I also wouldn't pay more than $50 for a broken one. On the other hand, you are going to be the one using it and something else to consider is what it is worth to you. $100 for flipping it would be no simply because you are now at 100 for the machine plus 100 for the engine and the most you could probably get for it was around 250. Plus you never know what else is broken.

So in the end theoretically $100 could be worth it, but you can most likely find a much better deal if you are patient. You also have to factor in the new parts and I did try to add them up and estimate them for you earlier. Are the tires actual snow tires or some lawn turf tires? If it has some nice X-Tracks or Snow Hogs on it it might be worth it.

Remember, these old ones don't throw as far as new ones. Don't expect 50 foot throwing distance. Maybe more like 15 - 35 feet at best.
 

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Yes, the triangle thing is likely the housing I spoke of and if he has spares with the bushings he likely knows the ones on the machine are damaged.
I'm not sure what position auger bushings wear most. Axle bushings usually wear out at the top from the weight of the machine.

What it's worth also is determined on how bad YOU want it and if you're willing to keep looking. Sometimes buying and selling can be a pain and you just get tired and want to get it over with. You might pay more than you want or let it go for less then it's worth just to be done. Mentioning the bushings is just a way for me to get you to consider that the parts needed to repair and or maintain it might very well shadow the original purchase price. I often joke that "free" is sometimes the most expensive because of all the work and parts some of those items need to get them back into reliable shape.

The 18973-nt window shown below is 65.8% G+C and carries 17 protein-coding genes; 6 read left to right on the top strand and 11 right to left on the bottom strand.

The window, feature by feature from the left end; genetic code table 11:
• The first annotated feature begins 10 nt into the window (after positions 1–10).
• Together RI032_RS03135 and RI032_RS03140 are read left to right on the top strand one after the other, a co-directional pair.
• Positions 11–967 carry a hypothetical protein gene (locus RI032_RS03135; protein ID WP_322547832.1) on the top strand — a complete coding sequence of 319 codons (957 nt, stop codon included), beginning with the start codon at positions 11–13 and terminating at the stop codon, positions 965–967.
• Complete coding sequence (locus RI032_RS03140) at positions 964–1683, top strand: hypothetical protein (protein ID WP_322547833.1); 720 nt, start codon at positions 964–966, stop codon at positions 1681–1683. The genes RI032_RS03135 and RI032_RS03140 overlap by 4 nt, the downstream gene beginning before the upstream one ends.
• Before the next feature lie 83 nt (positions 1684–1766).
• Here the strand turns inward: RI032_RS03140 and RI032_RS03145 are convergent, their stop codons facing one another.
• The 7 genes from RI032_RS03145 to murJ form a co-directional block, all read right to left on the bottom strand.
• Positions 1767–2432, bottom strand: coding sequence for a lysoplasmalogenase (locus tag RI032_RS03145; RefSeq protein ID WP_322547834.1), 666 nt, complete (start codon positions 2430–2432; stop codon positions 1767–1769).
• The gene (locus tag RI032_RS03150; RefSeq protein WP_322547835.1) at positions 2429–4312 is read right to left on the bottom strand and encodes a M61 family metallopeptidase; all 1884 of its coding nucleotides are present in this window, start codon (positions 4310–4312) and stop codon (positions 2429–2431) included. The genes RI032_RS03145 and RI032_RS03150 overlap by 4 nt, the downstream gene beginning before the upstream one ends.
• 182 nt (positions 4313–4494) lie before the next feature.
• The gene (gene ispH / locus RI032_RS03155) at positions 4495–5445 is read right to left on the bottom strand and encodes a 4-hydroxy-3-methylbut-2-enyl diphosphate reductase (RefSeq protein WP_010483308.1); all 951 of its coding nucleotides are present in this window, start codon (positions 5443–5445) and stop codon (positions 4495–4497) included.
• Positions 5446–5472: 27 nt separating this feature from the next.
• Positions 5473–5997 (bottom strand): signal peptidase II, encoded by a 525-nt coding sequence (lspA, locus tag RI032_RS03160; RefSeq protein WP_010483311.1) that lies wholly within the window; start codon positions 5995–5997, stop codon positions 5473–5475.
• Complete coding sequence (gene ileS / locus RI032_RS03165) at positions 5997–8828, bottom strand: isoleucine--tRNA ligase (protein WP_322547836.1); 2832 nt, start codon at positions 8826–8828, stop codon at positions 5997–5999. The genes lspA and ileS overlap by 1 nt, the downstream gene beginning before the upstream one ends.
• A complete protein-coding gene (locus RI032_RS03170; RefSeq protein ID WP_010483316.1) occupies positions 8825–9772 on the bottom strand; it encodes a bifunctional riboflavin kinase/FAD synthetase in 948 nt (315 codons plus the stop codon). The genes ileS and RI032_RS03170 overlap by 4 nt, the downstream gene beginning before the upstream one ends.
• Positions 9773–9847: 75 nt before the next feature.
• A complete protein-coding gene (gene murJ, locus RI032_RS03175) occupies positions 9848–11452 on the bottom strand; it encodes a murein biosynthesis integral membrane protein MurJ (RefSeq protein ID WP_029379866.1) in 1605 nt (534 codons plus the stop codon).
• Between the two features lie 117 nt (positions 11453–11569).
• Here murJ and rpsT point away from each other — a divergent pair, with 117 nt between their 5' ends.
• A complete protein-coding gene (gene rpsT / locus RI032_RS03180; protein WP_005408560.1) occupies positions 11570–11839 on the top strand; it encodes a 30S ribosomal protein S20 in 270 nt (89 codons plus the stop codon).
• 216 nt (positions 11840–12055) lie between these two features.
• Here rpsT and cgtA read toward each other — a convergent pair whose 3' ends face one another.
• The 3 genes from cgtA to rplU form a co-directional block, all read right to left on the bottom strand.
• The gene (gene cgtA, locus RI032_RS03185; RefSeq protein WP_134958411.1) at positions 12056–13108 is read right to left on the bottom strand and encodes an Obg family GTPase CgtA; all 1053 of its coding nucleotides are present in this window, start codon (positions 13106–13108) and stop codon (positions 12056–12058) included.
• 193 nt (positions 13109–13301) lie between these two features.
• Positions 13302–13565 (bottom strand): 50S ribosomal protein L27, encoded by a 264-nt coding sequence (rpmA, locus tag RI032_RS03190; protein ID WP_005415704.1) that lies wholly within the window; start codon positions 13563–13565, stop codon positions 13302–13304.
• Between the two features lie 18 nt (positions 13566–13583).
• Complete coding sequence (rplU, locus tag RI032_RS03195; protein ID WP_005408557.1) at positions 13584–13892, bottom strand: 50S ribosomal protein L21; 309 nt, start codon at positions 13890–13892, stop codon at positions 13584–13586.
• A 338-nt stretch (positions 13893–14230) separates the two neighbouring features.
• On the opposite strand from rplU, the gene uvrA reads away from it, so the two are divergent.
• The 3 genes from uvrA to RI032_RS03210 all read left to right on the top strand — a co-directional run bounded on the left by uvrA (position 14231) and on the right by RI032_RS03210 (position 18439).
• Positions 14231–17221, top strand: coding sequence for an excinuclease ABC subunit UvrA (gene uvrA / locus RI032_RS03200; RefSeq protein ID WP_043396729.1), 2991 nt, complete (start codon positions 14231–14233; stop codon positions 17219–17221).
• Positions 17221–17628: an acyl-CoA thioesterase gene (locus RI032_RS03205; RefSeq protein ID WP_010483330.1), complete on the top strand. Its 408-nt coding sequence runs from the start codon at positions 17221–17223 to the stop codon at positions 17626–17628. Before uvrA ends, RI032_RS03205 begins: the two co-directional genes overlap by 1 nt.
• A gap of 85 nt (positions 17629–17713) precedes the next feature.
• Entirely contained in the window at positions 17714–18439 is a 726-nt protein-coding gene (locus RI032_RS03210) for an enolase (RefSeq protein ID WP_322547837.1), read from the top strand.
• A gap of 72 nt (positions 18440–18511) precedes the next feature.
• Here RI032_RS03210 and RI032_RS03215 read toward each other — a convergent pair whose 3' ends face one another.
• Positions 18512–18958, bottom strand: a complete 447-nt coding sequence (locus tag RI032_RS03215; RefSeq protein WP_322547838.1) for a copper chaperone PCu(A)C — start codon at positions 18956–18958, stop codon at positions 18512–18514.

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Discussion Starter #11 (Edited)
Thanks again, everyone, for the solid advice. Everyone really knows what they're talking about around here.

The region is eastern PA, which might explain higher prices (lower inventory on the used market than snow belt areas?).

The new tires look like the original tires, but they're not those snow hog type tires.

I'm reconsidering it right now. My goal is not to flip it. Rather, I'm a big fan of machines of this vintage and how well-made they are and would want to keep it for myself and run it for a long time. In an ideal world, I would buy a 1978/1979 924000 series - old color scheme, thick metal, newer bucket style and newer safety features (dead man's clutch, etc.). I want one with a differential, and of course at a reasonable price to make a restoration worth it. I've been looking since March and I haven't been able to find it. The one I made this thread about has been the closest, but maybe it's worth holding off until I find my 924000 series.

I don't know. I'm quite indecisive...
 

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The region is eastern PA, which might explain higher prices (lower inventory on the used market than snow belt areas?).
Thanks stang,
not necessarily lower inventory, (although it could be slightly lower, but there are also more people! a more densly populated region, so the snowblower numbers probably even out..)
The main factor, as we have found out over the years in this forum, is that there is generally a $100 premium on used snowblowers for the greater Boston, NY city, Philly, and DC metro areas, compared to Western NY, Great Lakes and Upper midwest, just because *everything* is more expensive in those east coast city regions..a $250 used Ariens in Buffalo is a $350 used Ariens in Boston, etc..So yeah, if you are in the orbit of NY city or Philly, you fall in that zone..

Which means that what is a $50 non-running snowblower for most of us really could have a going rate of $100 in your area..you do need to factor that in..

Scot
 

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It's always easier to start off with what you want than to settle for something less and try to make it what you want :blush:
As long as you have time you can keep looking or you can pick that one up and get it in shape for now and then sell it when you find the 924000 of your dreams.

Those bearings are a piece of cake. Three bolts each, a little wheel bearing grease and you have new bushings.
 

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Discussion Starter #14
Thanks again, everyone, for the fantastic advice. I ended up using it and negotiating for a different machine. $40 later and I came home with a 91009. I made another thread about it